Two Piles of Money for Retirement and the Difference discusses the concepts of taxable versus tax-free money, the difference between Retirement Savings and Retirement Investments, and strategies you can use to have a safe retirement account.
401(k)-The Path to a Prosperous Retirement: Avoid the Traps. Find the Money. presents the fundamental information that will help individuals understand the various types of retirement accounts that take their category name-the 401(k)-from the Internal Revenue Service provision that authorizes them. Widely used by people who desire to prepare for their retirement years, the 401(k) can become, as the title suggests, "the path to a prosperous retirement." In this plainly worded guide, Vivian R. McDougle covers the topics one needs to understand both to "avoid the traps" and to "find the money." 401(k)-The Path to a Prosperous Retirement covers subjects like the workings of the stock market, the characteristics of a 401(k) account, the types of retirement accounts, the management of job changes, the workable retirement plan, and the best arrangements for getting the most out of one's accounts. If you know that you plan to retire, but have felt intimidated by the prospects of setting up a 401(k) and beginning a savings plan, then 401(k)-The Path to a Prosperous Retirement will give you just the right level of detail to get you started on the path to a retirement in which you have the funds to do what you plan for those years after your work is ended.
Rescuing Retirement offers a solution to one of America's biggest challenges--and a path to financial security for millions of retirees. Over the next two decades, almost 10,000 Americans will reach retirement age every single day. They deserve to live their older years in dignity. Instead, they will experience a dramatic drop in their standard of living. Our country is on a path that will lead to rates of impoverishment for senior citizens not seen since the Great Depression. The reality is America's retirement system is broken. Rescuing Retirement charts a visionary, bipartisan, and surprisingly simple way to solve this problem:
Upon college graduation Mary Jane Madison accepted a teaching position in Mayfair, Virginia, and ventured to the foothills of the Blue Ridge Mountains not so far from Shenandoah Valley in Western Virginia. It was a move born by a feature story in National Geographic accompanied with glossy photos that called to her.On a most uneventful day, she went picking berries for a recipe, and paused before a cave when she heard a dog crying inside the cave. She guessed the dog had either wandered in the cave and couldn't find its way out or was hurt in some fashion. With a little can of mace in her hand, she walked into the cave calling for the dog. Looking for a dog she was totally unprepared for what she encountered; something like a bear that was on her in a flash grabbing her with big hairy hands. It picked her off the ground in a bear hug, and it was then she remembered the mace, and shot the animal it in the eyes. What she thought to be a bear threw her down, and she started running down the road as the animal could be heard jumping in the lake in the cave. She made her way to the town square two miles away where she sat down on a park bench still holding her pail, wondering what she should do.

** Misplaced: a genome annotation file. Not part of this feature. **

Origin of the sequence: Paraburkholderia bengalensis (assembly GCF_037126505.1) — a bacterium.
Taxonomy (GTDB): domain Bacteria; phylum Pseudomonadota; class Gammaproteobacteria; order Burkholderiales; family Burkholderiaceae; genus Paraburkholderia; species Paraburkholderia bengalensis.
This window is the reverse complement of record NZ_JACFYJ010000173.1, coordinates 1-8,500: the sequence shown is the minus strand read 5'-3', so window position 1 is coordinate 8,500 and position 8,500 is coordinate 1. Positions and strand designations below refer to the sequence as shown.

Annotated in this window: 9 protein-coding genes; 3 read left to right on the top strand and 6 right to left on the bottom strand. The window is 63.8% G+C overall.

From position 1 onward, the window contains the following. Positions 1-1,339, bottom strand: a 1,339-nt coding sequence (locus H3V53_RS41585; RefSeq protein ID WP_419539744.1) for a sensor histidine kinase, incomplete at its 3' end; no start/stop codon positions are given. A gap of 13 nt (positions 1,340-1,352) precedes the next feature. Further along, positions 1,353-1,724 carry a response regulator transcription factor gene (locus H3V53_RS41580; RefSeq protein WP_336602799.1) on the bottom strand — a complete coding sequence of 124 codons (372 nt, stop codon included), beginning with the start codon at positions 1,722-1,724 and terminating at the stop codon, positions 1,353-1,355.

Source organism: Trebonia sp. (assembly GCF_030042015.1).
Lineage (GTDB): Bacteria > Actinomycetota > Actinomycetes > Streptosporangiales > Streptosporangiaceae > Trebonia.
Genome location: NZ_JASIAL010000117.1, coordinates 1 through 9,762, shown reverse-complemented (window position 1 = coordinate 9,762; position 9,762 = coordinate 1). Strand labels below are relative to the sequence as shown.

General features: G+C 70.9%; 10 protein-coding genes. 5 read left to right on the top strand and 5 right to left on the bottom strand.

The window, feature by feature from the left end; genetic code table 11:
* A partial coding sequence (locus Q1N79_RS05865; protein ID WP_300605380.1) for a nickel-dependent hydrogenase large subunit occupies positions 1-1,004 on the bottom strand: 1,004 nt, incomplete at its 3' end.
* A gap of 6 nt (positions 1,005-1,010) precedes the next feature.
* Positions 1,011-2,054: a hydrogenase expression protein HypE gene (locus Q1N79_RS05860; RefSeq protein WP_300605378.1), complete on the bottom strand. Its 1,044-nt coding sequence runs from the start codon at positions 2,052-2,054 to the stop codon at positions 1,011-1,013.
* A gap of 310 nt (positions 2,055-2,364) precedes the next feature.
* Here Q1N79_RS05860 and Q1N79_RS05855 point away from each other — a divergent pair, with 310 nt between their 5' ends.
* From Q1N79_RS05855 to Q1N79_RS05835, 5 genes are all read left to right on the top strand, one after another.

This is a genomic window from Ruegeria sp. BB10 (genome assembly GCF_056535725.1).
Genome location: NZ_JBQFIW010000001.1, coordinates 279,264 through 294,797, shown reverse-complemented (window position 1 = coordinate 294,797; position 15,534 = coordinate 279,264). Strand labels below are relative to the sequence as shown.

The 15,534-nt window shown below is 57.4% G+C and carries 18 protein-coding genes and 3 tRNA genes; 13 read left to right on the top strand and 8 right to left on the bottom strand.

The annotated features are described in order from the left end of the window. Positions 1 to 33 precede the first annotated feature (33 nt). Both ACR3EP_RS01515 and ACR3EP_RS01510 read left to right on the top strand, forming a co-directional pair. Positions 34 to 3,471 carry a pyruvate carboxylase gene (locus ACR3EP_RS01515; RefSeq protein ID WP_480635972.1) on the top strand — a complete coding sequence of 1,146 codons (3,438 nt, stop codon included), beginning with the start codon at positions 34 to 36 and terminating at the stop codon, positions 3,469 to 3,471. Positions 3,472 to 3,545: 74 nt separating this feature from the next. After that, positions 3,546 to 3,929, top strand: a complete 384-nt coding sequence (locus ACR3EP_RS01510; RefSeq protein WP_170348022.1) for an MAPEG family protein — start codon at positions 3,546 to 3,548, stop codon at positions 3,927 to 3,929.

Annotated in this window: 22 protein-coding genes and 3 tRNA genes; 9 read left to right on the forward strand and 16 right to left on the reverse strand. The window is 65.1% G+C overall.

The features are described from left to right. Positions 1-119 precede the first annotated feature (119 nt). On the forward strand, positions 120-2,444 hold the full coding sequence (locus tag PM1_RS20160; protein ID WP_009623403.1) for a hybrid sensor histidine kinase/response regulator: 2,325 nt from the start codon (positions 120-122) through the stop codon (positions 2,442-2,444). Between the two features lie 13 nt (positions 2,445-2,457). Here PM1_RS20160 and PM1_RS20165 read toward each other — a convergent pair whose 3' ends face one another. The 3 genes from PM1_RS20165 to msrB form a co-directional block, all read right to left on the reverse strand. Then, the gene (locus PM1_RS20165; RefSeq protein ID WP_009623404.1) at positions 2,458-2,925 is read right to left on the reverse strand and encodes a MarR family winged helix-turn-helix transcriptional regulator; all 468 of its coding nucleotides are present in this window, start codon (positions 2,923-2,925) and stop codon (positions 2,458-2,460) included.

The Southwestern United States continues to attract retirees seeking a great place to retire. It is easy to understand why. Abundant sunshine, striking natural landscapes and a relaxed lifestyle are hallmarks of this part of the country. Unfortunately, many towns in the Southwest are expensive. Places such as Flagstaff, Arizona and Georgetown, Texas are often hailed as great places to retire, but they have living costs that are above the national average. Here, though, we have eighteen Southwestern towns that are worth considering for retirement. Each has living costs equal to or below the national average. Some of these towns are fairly well known, while others are still off the national radar. All of these places have safe neighborhoods, recreational and/or cultural amenities, a local or nearby public library, local or nearby accredited medical facilities and some sort of water conservation plan. Each also has a welcoming quality that makes it a desirable place to live. No one place is perfect, however, so we take a look at each town's drawbacks as well.